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The Parable of the Singer


The master walked with his disciples from Wales to Glastonbury, England.  He sent his disciples to the nearby villages to invite them to gather together in the countryside.  They did, but not many came.  Then the teacher began to teach.  He said, ‘There was once a singer who could sing so beautifully that she sang entire cathedrals into existence in these lands and far beyond.  Her voice rang from these fair shores like bells from the church tower, and she taught many, many people to sing her lovely songs.  People flocked to hear her, walking miles and miles through the rain of winter or the hot sun of summer just to hear her sing.  As they listened and began to sing, they felt themselves cleansed, as though her words were themselves a baptism forgiving their sins. Hope and joy filled their souls.  The land flowed with love and goodness and kindness, and the people discovered true faith in their hearts.  Her voice chased away corruption and injustice, inspired honesty in all things, and people fell on their knees before God in reverence.

‘Then the singer stopped singing.  At first, she sang verses that contradicted each other.  Then she started to correct herself even in mid-song, and she would try to sing things several different ways while her audience waited patiently.  She introduced the words of others, and she confused her melodies with other popular songs from the local pubs.  Finally, she lost confidence in her own voice and simply told the people to sing whatever song came into their own minds.  Slowly at first, then more and more, the crowds stopped coming.  People began to live their lives for themselves, and as they worked, there was no longer a song on their lips or in their hearts.’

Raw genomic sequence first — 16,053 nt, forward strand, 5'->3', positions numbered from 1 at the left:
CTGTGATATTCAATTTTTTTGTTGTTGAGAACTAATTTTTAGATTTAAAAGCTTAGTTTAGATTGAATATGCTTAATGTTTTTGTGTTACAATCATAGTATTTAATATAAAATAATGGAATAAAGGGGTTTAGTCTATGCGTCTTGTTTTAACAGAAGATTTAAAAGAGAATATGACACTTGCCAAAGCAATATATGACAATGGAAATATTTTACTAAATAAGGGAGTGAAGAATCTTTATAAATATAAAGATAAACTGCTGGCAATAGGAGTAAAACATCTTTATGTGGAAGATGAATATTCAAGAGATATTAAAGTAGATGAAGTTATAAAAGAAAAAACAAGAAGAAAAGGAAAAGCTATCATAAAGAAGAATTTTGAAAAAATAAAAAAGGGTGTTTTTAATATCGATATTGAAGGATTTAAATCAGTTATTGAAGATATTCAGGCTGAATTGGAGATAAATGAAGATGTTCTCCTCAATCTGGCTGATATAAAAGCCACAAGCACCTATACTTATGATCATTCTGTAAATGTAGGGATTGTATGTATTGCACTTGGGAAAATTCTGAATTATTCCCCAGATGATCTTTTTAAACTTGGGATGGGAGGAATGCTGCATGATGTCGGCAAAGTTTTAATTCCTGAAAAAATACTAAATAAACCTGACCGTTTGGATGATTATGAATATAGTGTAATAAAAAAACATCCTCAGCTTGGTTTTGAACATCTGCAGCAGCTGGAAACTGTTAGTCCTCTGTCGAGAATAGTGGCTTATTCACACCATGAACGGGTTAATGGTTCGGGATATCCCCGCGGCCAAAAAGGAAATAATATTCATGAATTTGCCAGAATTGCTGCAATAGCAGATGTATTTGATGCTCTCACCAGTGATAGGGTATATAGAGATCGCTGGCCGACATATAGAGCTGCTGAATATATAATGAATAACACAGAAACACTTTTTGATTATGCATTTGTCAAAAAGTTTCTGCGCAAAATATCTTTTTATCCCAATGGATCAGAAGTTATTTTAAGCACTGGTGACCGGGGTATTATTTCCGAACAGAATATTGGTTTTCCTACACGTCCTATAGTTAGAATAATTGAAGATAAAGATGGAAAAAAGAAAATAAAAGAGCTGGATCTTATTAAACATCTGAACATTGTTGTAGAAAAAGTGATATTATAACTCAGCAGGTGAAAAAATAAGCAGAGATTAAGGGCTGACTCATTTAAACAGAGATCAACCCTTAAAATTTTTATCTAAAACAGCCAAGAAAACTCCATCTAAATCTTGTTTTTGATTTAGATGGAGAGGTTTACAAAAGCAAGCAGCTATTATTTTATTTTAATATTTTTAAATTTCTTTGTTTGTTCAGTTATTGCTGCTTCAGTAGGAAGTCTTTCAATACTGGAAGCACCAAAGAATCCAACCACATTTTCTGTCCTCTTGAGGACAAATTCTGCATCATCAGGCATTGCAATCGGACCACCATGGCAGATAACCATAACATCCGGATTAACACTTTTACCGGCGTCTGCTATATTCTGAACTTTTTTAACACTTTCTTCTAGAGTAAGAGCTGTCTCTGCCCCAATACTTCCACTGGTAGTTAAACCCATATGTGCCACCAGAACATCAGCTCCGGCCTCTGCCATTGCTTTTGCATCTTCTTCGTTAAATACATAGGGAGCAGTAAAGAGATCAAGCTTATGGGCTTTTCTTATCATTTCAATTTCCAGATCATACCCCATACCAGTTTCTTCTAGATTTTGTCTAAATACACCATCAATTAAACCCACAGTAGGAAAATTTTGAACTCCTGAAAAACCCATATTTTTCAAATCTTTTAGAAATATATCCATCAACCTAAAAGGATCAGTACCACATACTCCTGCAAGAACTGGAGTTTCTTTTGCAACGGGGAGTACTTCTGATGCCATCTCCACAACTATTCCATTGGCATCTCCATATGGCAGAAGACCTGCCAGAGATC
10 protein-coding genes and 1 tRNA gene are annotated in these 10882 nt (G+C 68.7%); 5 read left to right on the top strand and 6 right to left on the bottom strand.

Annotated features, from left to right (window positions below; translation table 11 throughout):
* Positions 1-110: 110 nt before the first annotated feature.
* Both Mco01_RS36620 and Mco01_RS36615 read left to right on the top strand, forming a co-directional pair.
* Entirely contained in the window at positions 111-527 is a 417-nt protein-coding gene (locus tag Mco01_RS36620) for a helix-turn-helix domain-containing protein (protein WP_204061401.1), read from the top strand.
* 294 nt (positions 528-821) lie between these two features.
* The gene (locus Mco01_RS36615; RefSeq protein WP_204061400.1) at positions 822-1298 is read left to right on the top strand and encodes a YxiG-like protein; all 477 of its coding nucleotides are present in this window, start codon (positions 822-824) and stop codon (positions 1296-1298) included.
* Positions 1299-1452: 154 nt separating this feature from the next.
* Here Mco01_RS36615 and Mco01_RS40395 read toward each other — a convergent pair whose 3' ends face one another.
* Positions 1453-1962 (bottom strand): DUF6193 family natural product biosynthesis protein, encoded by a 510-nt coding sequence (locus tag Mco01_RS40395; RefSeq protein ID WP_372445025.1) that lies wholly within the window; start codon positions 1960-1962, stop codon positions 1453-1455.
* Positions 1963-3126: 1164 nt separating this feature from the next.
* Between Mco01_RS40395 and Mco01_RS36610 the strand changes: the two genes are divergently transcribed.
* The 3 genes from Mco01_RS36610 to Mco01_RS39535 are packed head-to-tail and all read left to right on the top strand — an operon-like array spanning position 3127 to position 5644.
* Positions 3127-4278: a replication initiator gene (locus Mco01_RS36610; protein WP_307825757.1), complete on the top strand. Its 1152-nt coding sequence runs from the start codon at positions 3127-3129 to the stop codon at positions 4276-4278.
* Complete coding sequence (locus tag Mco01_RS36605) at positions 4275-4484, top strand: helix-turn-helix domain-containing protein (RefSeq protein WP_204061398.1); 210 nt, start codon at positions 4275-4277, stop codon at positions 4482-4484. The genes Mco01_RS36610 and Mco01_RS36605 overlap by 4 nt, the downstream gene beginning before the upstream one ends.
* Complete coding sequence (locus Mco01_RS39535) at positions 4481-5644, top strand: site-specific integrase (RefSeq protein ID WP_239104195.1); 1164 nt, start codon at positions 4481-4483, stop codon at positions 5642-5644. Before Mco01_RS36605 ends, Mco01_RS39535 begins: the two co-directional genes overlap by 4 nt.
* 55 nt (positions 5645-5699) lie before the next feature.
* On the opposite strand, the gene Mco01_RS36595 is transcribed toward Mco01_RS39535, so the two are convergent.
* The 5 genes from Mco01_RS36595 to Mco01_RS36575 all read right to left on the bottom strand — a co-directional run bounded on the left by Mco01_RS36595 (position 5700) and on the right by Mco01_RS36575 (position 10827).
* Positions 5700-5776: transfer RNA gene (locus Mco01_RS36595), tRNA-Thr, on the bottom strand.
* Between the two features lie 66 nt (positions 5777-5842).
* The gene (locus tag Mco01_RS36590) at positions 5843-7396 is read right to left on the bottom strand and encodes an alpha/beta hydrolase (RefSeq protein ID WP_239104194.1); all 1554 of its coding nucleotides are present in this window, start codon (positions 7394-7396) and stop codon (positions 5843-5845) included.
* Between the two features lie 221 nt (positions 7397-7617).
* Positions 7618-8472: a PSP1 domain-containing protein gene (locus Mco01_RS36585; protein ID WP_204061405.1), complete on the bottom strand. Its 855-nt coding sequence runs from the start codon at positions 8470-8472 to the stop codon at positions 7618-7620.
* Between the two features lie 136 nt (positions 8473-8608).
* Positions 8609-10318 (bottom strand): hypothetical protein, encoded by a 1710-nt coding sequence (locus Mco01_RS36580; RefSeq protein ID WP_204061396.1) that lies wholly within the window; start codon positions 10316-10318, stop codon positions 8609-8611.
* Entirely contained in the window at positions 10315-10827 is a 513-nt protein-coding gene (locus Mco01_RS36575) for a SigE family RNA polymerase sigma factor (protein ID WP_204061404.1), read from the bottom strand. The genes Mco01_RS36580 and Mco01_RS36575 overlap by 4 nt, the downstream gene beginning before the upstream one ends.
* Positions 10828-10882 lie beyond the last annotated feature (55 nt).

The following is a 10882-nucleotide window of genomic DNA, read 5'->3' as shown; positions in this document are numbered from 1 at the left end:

The people who had gathered to hear the teacher teach wept.  Some remembered the days of long ago.  Others cried for what they never knew.  The disciples sat in stunned silence.  The teacher waited, and waited, and waited.  He looked about.  Then, suddenly, from the very back of the little gathering, a child’s voice started to sing—falteringly at first, then stronger and stronger—a beautiful and pure sound:

And did those feet in ancient time,
Walk upon England’s mountains green:

And was the holy Lamb of God,
On England’s pleasant pastures seen!

And did the Countenance Divine,
Shine forth upon our clouded hills?
And was Jerusalem builded here,
Among these dark Satanic Mills?

Bring me my Bow of burning gold;
Bring me my Arrows of desire:
Bring me my Spear: O clouds unfold!
Bring me my Chariot of fire!

I will not cease from Mental Fight,
Nor shall my Sword sleep in my hand:
Till we have built Jerusalem,
In England’s green and pleasant Land.[1]

The master looked at the small gathering.  ‘It matters not that you are so very few,’ he said.  ‘What matters is that your song is pure and true.'

Then, standing up, he said, 'Let us go and begin again to sing.’



[1] William Blake, ‘And did those feet in ancient time,’ in Milton a Poem.  The words were set to music by Sir Hubert Parry in 1916 with the title, ‘Jerusalem.’